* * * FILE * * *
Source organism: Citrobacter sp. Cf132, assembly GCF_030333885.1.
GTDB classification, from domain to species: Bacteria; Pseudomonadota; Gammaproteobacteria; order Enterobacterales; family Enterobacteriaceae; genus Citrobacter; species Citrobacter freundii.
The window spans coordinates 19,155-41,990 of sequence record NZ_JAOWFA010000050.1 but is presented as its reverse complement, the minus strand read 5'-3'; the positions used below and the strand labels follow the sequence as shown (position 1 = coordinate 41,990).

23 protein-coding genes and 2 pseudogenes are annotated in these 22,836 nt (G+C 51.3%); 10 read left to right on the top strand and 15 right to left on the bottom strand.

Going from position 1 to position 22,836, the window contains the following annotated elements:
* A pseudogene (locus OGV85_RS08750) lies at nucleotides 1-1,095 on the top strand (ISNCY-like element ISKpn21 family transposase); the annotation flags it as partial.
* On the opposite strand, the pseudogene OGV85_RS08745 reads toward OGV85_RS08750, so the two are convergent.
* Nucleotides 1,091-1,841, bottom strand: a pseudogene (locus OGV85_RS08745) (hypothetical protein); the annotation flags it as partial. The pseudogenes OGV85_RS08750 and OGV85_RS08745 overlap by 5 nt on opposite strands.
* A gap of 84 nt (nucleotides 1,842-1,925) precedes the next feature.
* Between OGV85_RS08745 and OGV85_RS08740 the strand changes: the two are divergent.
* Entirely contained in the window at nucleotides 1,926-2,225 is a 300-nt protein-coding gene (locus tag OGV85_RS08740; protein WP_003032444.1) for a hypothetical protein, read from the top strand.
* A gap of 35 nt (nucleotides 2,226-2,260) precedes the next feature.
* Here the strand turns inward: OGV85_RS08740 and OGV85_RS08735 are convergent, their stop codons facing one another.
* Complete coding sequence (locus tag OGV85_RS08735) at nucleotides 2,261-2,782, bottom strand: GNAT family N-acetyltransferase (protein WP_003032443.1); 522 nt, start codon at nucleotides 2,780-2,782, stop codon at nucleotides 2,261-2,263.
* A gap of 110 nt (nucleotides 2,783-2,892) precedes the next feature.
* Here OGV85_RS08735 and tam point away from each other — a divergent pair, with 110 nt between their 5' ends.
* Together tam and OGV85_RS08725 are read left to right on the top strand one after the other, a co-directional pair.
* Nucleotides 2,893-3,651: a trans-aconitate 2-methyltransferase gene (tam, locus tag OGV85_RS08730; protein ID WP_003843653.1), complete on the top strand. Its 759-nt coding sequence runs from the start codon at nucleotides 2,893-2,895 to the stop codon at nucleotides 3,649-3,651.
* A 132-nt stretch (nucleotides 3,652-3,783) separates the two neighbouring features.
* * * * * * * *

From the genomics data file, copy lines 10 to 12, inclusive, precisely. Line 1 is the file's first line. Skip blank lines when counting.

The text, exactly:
* Between OGV85_RS08745 and OGV85_RS08740 the strand changes: the two are divergent.
* Entirely contained in the window at nucleotides 1,926-2,225 is a 300-nt protein-coding gene (locus tag OGV85_RS08740; protein WP_003032444.1) for a hypothetical protein, read from the top strand.
* A gap of 35 nt (nucleotides 2,226-2,260) precedes the next feature.